Table of Contents

All of the following bugs or otherwise deprecated behaviour apply only to Twine 1.3.5. They have been fixed in version 1.4.

Start passage problems

The Start passage is subject to a few arbitrary restrictions in Twine 1.3.5.

* Custom macros loaded through scripts are not usable in the Start passage, because they are loaded after it is initially rendered.

Inline style syntax

The inline-style syntax ( @@background-color:ghostwhite;like this@@ ) cannot be used at all. A script to fix this bug is available here.

The back button, <<back>>, and non-deterministic macros

Sugarcane, as a consequence of using hashchanges whenever a new passage is visited, causes each passage visit to be registered in the browser's history. As a result, it is possible to use the “back” button to undo the previous move, rewinding the game state. The «back» macro in 1.3.5 functions by triggering window.back(), which performs the same action.

But, what actually happens when this happens is that the entire game page is reloaded, and all the macros in every passage prior to this one are re-run, to re-compute the game state. As a result, a number of unsightly problems can occur.

* Random or non-deterministic macros (that invoke Math.random()) will return different results, thus changing the game state.

* Player input macros (that call prompt()) will all trigger again, showing their prompts and forgetting the old provided answers.

* Sound macros will trigger again, playing all their sounds simultaneously.

As a result, this behaviour is unsuited to rich Twine games.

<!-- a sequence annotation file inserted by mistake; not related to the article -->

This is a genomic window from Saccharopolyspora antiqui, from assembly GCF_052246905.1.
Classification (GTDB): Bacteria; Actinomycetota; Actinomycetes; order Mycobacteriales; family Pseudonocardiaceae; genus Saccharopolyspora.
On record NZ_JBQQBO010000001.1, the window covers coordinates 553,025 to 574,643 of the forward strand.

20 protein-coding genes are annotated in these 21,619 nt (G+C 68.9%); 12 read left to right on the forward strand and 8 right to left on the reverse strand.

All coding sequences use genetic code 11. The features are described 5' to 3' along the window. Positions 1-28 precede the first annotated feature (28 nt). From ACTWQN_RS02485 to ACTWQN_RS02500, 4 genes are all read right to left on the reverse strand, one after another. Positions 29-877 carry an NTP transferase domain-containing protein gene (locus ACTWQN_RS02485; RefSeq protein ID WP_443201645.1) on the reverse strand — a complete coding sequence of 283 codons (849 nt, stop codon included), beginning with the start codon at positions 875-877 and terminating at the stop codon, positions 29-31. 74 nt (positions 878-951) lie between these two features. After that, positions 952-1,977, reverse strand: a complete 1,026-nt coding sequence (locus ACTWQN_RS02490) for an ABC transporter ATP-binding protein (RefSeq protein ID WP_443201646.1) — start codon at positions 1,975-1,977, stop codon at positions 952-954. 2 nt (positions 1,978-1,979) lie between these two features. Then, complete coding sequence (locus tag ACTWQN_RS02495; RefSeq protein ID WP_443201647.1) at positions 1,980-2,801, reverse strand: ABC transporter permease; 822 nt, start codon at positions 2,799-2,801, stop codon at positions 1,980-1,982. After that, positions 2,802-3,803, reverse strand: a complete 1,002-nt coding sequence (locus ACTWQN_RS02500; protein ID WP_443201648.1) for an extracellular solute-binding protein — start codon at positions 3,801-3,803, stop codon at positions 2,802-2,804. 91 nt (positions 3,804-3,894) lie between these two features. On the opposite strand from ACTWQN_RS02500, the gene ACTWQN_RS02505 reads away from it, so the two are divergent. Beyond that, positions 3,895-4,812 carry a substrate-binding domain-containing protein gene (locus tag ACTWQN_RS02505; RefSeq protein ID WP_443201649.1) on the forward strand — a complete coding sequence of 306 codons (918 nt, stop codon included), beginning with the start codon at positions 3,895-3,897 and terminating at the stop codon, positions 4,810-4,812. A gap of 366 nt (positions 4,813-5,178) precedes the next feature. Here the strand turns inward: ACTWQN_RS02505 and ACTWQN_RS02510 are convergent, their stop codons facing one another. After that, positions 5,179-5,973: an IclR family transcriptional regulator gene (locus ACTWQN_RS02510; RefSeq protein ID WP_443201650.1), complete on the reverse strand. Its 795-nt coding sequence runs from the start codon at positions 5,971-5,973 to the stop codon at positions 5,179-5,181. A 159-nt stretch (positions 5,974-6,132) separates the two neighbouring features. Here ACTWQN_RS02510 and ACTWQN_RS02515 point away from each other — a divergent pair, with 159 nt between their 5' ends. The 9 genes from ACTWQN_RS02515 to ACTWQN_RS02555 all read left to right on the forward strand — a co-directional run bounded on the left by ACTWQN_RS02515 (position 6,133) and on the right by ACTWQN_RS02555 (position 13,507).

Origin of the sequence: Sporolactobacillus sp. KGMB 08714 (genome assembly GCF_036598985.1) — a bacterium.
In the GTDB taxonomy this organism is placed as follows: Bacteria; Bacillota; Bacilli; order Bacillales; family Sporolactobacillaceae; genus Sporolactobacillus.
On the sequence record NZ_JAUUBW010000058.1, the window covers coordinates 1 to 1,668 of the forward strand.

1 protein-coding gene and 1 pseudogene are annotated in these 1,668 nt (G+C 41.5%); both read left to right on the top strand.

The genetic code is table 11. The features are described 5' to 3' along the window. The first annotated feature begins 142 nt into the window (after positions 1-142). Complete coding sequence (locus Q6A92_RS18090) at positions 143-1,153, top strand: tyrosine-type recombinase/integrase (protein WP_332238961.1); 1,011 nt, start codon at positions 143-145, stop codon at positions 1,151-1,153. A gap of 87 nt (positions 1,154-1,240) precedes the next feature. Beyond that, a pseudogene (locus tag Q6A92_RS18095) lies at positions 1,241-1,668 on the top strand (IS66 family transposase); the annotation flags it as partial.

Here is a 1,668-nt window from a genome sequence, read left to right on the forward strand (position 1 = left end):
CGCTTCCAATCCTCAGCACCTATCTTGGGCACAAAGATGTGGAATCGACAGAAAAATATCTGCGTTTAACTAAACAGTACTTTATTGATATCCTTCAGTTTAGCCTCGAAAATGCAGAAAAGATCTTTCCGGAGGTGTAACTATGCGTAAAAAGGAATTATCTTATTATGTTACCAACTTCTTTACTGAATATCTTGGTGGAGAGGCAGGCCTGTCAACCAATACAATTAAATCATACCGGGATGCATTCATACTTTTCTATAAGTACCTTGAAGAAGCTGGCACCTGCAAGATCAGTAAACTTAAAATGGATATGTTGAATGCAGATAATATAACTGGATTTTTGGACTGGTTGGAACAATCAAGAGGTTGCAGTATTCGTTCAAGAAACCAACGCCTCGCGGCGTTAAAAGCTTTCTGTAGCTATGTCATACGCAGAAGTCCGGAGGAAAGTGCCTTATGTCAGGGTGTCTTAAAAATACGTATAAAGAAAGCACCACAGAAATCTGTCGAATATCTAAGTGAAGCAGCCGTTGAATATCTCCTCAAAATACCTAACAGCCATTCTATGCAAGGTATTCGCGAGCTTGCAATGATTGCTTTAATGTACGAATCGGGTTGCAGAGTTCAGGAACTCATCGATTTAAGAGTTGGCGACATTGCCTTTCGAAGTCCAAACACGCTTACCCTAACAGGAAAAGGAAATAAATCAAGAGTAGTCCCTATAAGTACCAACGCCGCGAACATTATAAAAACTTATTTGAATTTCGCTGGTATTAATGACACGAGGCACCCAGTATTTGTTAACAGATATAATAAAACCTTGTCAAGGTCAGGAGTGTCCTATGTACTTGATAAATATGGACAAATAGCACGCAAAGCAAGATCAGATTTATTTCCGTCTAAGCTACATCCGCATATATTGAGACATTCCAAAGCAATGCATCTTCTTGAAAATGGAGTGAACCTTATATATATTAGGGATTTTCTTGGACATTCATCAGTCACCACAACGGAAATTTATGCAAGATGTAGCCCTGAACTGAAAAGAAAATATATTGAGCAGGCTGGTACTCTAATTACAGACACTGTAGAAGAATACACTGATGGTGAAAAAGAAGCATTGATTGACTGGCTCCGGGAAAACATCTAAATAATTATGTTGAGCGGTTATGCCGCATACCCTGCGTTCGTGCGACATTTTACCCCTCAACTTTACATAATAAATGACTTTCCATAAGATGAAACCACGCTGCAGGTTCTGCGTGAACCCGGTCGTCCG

Two scripts exist that can fix this behaviour. This one causes Sugarcane to use HTML5 History instead of hashchanges, thus permitting the browser Back button to continue its function as an 'undo' button. This one, however, eliminates the Back button functionality entirely, which many may find useful (and, in fact, was formerly replicated by the “single-screen Jonah” format).

The «print» macro cannot print variables whose value is 0. For instance, “You have «print $cash» dollars.” will render as “You have dollars” if $cash is 0.

To compensate, you should write «print» macros like this:

<<print $var + "">>

'and' and 'or' in macros

Code parameters passed to «if», «set», «print» and «remember» have their operators (“and”, “or”, “$”, “not”, etc.) converted to Javascript equivalents (“&&”, “||”, etc.) when they're executed.

But, due to a bug, this conversion is also applied to “operators” that are inside strings passed to these macros. So, «print “Vast and large”» will print “Vast && large”, and «print “You find $10”» will print “You find state.history[0].variables.10”.

A script to fix this bug is available here.


Since this uses browser cookies to store the variables, it doesn't work if the game is played locally from disk - it has to be loaded from a web server. This makes testing somewhat difficult. (In future versions, it uses HTML5 History, and does not have this limitation.)

<<if>> and whitespace

In this version, the «if» macro removes all whitespace contained between the «if», «endif» or «else» tags and any non-whitespace contained text.

Consider this code sample, in which the line breaks are marked:

The magenta line breaks (those contained between the «if» and «endif» and the actual text) will be removed by the macro. Thus, this will render as follows:

A slice of marmalade toast on a plate,
a bit of quiet,
and a spot of tea.
A slice of marmalade toast 
on a plate,
a bit of quiet,
and a spot of tea.

This is technically *not a bug*, but is an unusual behaviour. Its main design purpose was to allow you to indent your code like so:

You're unarmed.
<<if $blood = 1>>
  You're covered in blood.
  You're fit as a fiddle.

However, this approach has a number of limitations: first, the line break before the opening «if» and after the concluding «endif» are not accounted for - indenting in this style will not eliminate them. More importantly, it's impossible to use «if» for inserting sentences within paragraphs:

You have a shield.<<if $sword = 1>> You have a sword.<<endif>> You have a hat.

In this example, the space before “You have a sword.” is needlessly eliminated.

A script that removes this behaviour is available here.

\ in passages and scripts

The \ symbol cannot be used in passage text - it is incorrectly changed to '\s'. In order to use '\' in scripts, you must use String.fromCharCode(92).